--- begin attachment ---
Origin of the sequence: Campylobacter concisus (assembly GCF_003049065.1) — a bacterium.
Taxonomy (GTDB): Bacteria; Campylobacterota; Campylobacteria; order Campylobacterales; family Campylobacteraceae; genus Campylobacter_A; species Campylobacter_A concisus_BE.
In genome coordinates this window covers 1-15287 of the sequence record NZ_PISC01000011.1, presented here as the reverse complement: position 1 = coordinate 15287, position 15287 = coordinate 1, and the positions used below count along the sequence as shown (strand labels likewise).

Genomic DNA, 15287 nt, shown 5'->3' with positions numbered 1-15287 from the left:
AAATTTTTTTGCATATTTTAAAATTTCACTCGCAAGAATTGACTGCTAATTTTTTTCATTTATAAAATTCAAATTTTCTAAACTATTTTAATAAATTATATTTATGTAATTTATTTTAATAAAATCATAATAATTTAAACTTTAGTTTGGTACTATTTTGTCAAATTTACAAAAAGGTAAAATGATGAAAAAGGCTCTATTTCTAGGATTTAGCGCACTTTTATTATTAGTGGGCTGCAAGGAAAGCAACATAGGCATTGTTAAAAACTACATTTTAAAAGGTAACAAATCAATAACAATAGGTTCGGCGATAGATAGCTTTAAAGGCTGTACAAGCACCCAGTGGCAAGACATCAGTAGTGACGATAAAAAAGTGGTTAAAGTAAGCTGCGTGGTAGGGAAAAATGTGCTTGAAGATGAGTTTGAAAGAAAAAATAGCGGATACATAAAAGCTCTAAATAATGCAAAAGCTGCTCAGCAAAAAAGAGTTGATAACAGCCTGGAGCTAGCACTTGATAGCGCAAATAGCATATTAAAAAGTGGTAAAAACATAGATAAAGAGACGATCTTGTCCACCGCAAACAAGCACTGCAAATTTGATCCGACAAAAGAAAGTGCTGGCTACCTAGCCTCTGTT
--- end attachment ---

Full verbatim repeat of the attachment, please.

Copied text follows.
Origin of the sequence: Campylobacter concisus (assembly GCF_003049065.1) — a bacterium.
Taxonomy (GTDB): Bacteria; Campylobacterota; Campylobacteria; order Campylobacterales; family Campylobacteraceae; genus Campylobacter_A; species Campylobacter_A concisus_BE.
In genome coordinates this window covers 1-15287 of the sequence record NZ_PISC01000011.1, presented here as the reverse complement: position 1 = coordinate 15287, position 15287 = coordinate 1, and the positions used below count along the sequence as shown (strand labels likewise).

Genomic DNA, 15287 nt, shown 5'->3' with positions numbered 1-15287 from the left:
AAATTTTTTTGCATATTTTAAAATTTCACTCGCAAGAATTGACTGCTAATTTTTTTCATTTATAAAATTCAAATTTTCTAAACTATTTTAATAAATTATATTTATGTAATTTATTTTAATAAAATCATAATAATTTAAACTTTAGTTTGGTACTATTTTGTCAAATTTACAAAAAGGTAAAATGATGAAAAAGGCTCTATTTCTAGGATTTAGCGCACTTTTATTATTAGTGGGCTGCAAGGAAAGCAACATAGGCATTGTTAAAAACTACATTTTAAAAGGTAACAAATCAATAACAATAGGTTCGGCGATAGATAGCTTTAAAGGCTGTACAAGCACCCAGTGGCAAGACATCAGTAGTGACGATAAAAAAGTGGTTAAAGTAAGCTGCGTGGTAGGGAAAAATGTGCTTGAAGATGAGTTTGAAAGAAAAAATAGCGGATACATAAAAGCTCTAAATAATGCAAAAGCTGCTCAGCAAAAAAGAGTTGATAACAGCCTGGAGCTAGCACTTGATAGCGCAAATAGCATATTAAAAAGTGGTAAAAACATAGATAAAGAGACGATCTTGTCCACCGCAAACAAGCACTGCAAATTTGATCCGACAAAAGAAAGTGCTGGCTACCTAGCCTCTGTT